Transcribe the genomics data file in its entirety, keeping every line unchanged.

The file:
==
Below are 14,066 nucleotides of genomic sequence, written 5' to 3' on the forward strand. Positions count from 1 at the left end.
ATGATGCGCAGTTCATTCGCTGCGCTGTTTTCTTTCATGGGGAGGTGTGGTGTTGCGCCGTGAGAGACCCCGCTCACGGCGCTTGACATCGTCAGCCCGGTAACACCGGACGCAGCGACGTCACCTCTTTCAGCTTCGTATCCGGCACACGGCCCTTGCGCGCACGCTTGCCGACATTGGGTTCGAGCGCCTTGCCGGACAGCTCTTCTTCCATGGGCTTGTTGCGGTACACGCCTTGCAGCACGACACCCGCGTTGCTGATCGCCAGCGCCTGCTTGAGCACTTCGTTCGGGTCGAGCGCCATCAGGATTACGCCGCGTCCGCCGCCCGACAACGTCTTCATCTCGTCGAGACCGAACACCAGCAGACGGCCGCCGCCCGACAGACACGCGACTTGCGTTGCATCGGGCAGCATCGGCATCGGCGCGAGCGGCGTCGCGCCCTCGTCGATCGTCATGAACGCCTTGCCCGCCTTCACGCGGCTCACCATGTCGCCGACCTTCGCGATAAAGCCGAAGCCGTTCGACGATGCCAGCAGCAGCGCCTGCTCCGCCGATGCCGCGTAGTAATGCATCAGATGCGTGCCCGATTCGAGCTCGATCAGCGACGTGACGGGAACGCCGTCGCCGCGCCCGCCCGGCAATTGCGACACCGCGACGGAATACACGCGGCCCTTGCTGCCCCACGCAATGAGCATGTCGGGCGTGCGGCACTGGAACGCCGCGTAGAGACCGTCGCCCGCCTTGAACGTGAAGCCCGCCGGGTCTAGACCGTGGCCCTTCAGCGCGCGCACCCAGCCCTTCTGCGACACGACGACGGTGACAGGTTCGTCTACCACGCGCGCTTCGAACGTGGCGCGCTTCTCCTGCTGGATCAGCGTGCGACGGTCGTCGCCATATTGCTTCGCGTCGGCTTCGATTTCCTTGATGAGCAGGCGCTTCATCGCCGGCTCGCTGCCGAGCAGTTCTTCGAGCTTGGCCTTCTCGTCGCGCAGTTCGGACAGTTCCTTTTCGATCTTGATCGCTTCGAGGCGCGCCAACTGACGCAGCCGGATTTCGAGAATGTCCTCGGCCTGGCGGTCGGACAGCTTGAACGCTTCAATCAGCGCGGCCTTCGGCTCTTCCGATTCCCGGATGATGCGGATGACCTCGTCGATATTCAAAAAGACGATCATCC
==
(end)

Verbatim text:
Below are 14,066 nucleotides of genomic sequence, written 5' to 3' on the forward strand. Positions count from 1 at the left end.
ATGATGCGCAGTTCATTCGCTGCGCTGTTTTCTTTCATGGGGAGGTGTGGTGTTGCGCCGTGAGAGACCCCGCTCACGGCGCTTGACATCGTCAGCCCGGTAACACCGGACGCAGCGACGTCACCTCTTTCAGCTTCGTATCCGGCACACGGCCCTTGCGCGCACGCTTGCCGACATTGGGTTCGAGCGCCTTGCCGGACAGCTCTTCTTCCATGGGCTTGTTGCGGTACACGCCTTGCAGCACGACACCCGCGTTGCTGATCGCCAGCGCCTGCTTGAGCACTTCGTTCGGGTCGAGCGCCATCAGGATTACGCCGCGTCCGCCGCCCGACAACGTCTTCATCTCGTCGAGACCGAACACCAGCAGACGGCCGCCGCCCGACAGACACGCGACTTGCGTTGCATCGGGCAGCATCGGCATCGGCGCGAGCGGCGTCGCGCCCTCGTCGATCGTCATGAACGCCTTGCCCGCCTTCACGCGGCTCACCATGTCGCCGACCTTCGCGATAAAGCCGAAGCCGTTCGACGATGCCAGCAGCAGCGCCTGCTCCGCCGATGCCGCGTAGTAATGCATCAGATGCGTGCCCGATTCGAGCTCGATCAGCGACGTGACGGGAACGCCGTCGCCGCGCCCGCCCGGCAATTGCGACACCGCGACGGAATACACGCGGCCCTTGCTGCCCCACGCAATGAGCATGTCGGGCGTGCGGCACTGGAACGCCGCGTAGAGACCGTCGCCCGCCTTGAACGTGAAGCCCGCCGGGTCTAGACCGTGGCCCTTCAGCGCGCGCACCCAGCCCTTCTGCGACACGACGACGGTGACAGGTTCGTCTACCACGCGCGCTTCGAACGTGGCGCGCTTCTCCTGCTGGATCAGCGTGCGACGGTCGTCGCCATATTGCTTCGCGTCGGCTTCGATTTCCTTGATGAGCAGGCGCTTCATCGCCGGCTCGCTGCCGAGCAGTTCTTCGAGCTTGGCCTTCTCGTCGCGCAGTTCGGACAGTTCCTTTTCGATCTTGATCGCTTCGAGGCGCGCCAACTGACGCAGCCGGATTTCGAGAATGTCCTCGGCCTGGCGGTCGGACAGCTTGAACGCTTCAATCAGCGCGGCCTTCGGCTCTTCCGATTCCCGGATGATGCGGATGACCTCGTCGATATTCAAAAAGACGATCATCC